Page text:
The case was tried to a jury and resulted in a verdict in favor of the plaintiff. The defendant made a motion for judgment notwithstanding the verdict or for a new trial. Judgment was entered on the verdict. The defendant appeals from the judgment and the order denying motion for judgment notwithstanding the verdict or for a new trial.

The defendant lists seventeen alleged errors of law and asserts three reasons why the evidence is insufficient to sustain the verdict. For convenience they are grouped as follows:

1. Denial of motion for dismissal made by the defendant at the end of the plaintiff's case and again renewed after both parties had rested, and denial of a motion for a directed verdict *654 made by the defendant after both parties had rested, based on the insufficiency of the evidence. 2. Permitting cross-examination under the statute of the defendant concerning Exhibit No. 1, a purported plat of the scene of the accident, which, however, was not in shape to be admitted in evidence and which was not admitted. 3. Recalling defendant's witness, Sheets, for further cross-examination after the defendant had rested, and examination of such witness with reference to an offense of reckless driving and permitting L. A. Koons, Police Magistrate of Rugby, North Dakota, in rebuttal, to testify concerning the conviction and sentence imposed. 4. Failure of proof as to a specific allegation in the complaint as to the location of the plaintiff on the highway at the time of the accident. 5. Failure to give five requested instructions for the defendant, and failing to give any instruction relevant to the duty of the plaintiff at the time and scene of the accident. 6. Denial of the defendant's motion for judgment notwithstanding the verdict or in the alternative for a new trial.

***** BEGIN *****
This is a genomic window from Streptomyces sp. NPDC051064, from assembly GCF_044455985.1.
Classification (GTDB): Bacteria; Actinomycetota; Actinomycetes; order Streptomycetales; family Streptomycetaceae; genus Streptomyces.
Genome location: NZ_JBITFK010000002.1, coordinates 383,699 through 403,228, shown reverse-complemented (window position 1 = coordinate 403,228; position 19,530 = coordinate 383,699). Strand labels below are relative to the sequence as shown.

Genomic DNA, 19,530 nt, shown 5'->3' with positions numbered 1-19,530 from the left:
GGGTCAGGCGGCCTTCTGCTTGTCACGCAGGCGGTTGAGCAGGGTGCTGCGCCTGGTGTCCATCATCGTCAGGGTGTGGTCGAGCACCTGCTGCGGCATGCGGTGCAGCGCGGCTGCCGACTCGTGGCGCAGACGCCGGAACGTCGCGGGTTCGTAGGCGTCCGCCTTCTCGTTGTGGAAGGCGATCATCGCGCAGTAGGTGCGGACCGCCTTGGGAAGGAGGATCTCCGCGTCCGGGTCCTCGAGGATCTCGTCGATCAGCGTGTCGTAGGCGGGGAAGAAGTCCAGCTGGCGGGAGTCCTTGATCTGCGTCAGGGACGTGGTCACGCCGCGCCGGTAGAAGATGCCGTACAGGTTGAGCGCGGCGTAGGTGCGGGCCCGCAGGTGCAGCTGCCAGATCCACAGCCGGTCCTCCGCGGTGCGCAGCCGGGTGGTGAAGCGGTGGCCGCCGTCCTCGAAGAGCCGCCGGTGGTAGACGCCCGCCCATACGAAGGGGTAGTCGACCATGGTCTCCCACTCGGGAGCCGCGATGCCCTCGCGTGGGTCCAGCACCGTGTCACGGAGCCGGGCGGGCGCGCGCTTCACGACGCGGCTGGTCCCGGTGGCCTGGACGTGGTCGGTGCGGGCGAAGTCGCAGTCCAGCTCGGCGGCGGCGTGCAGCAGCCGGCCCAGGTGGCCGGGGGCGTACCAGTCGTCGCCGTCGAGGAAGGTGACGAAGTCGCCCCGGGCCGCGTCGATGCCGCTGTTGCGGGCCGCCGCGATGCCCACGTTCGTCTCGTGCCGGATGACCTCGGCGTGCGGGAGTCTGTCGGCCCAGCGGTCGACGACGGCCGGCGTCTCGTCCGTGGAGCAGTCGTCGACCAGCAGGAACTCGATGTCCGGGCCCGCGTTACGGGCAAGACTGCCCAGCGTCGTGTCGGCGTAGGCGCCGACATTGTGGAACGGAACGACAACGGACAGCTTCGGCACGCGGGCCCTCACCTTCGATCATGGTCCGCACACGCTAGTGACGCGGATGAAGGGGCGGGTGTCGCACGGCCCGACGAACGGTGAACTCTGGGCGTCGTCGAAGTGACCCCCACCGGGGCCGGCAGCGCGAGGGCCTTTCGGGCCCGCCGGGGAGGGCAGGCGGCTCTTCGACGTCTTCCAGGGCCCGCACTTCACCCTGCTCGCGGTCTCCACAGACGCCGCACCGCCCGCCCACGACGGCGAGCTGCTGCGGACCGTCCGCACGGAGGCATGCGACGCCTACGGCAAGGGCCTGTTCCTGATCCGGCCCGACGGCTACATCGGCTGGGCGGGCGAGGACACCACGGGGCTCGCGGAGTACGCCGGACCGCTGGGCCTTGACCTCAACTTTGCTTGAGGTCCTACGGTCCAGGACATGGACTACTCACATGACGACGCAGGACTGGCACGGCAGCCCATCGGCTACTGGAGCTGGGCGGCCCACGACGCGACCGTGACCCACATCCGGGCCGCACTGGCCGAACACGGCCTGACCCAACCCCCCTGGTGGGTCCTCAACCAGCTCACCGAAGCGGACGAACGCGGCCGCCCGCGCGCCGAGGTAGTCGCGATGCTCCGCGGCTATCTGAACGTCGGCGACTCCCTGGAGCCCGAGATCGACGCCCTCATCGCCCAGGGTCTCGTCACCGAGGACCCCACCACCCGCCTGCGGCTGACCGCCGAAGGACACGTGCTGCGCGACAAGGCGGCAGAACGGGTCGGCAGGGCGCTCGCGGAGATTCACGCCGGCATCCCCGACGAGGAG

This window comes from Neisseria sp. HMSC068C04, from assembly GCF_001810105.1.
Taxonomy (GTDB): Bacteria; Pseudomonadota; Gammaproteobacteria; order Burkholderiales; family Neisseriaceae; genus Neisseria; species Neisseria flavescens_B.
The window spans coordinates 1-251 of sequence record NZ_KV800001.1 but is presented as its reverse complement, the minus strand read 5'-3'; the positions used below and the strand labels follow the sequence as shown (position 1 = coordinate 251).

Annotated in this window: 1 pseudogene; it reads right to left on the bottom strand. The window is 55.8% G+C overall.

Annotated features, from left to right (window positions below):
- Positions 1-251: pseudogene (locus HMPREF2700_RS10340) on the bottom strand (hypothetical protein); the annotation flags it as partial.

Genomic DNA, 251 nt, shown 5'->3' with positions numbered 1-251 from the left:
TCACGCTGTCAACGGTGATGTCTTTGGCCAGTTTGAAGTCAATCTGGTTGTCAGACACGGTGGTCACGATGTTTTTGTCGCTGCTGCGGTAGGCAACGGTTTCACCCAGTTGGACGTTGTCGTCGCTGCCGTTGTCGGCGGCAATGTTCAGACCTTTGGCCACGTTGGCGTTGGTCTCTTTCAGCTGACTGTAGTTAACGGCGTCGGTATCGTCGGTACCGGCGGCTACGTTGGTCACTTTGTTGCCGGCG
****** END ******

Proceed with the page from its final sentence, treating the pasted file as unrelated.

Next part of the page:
We will first consider the alleged insufficiency of the evidence.

The defendant asserts:

1. That the plaintiff failed to prove by fair preponderance of the evidence that the defendant was guilty of negligence; that there is no competent evidence showing excessive speed, lack of proper control of the truck, lack of keeping proper lookout, or any other wrongful act upon the part of the defendant, and no competent proof that he has violated any traffic law or been guilty of any misconduct. 2. That the plaintiff was guilty of contributory negligence as a matter of law in that she voluntarily placed herself on the main traveled highway in the night without any necessity therefor and without keeping any adequate watch for her safety and that under circumstances which necessarily contributed to and were responsible for her injuries. 3. That the evidence conclusively shows that the presence of the car in which the plaintiff was riding, together with Sheets' car upon one side of the road, with the plaintiff standing near the center of the road, and with a car coming towards the defendant, created a hazardous condition and an emergency, and that the defendant acted as a reasonable and prudent man might in such emergency, while the plaintiff had voluntarily helped to create the emergency by wholly failing to act as a reasonable and prudent person would in the light of such hazardous condition and emergency.